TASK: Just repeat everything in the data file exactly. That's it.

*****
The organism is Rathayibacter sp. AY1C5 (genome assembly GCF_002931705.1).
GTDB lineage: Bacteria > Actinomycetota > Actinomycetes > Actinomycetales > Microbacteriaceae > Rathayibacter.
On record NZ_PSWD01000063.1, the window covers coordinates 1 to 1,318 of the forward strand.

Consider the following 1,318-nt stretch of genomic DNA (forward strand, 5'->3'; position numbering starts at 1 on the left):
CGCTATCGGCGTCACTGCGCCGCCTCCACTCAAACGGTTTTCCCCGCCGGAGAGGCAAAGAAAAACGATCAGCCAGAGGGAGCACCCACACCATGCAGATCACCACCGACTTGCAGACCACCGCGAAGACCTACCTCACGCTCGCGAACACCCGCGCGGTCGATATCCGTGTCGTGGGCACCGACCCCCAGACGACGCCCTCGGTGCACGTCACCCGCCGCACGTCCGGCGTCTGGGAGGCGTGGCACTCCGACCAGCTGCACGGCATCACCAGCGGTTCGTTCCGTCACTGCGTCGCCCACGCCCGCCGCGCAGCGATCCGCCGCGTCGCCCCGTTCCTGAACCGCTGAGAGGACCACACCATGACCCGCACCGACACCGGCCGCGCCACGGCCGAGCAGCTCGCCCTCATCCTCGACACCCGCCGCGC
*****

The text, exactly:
The organism is Rathayibacter sp. AY1C5 (genome assembly GCF_002931705.1).
GTDB lineage: Bacteria > Actinomycetota > Actinomycetes > Actinomycetales > Microbacteriaceae > Rathayibacter.
On record NZ_PSWD01000063.1, the window covers coordinates 1 to 1,318 of the forward strand.

Consider the following 1,318-nt stretch of genomic DNA (forward strand, 5'->3'; position numbering starts at 1 on the left):
CGCTATCGGCGTCACTGCGCCGCCTCCACTCAAACGGTTTTCCCCGCCGGAGAGGCAAAGAAAAACGATCAGCCAGAGGGAGCACCCACACCATGCAGATCACCACCGACTTGCAGACCACCGCGAAGACCTACCTCACGCTCGCGAACACCCGCGCGGTCGATATCCGTGTCGTGGGCACCGACCCCCAGACGACGCCCTCGGTGCACGTCACCCGCCGCACGTCCGGCGTCTGGGAGGCGTGGCACTCCGACCAGCTGCACGGCATCACCAGCGGTTCGTTCCGTCACTGCGTCGCCCACGCCCGCCGCGCAGCGATCCGCCGCGTCGCCCCGTTCCTGAACCGCTGAGAGGACCACACCATGACCCGCACCGACACCGGCCGCGCCACGGCCGAGCAGCTCGCCCTCATCCTCGACACCCGCCGCGC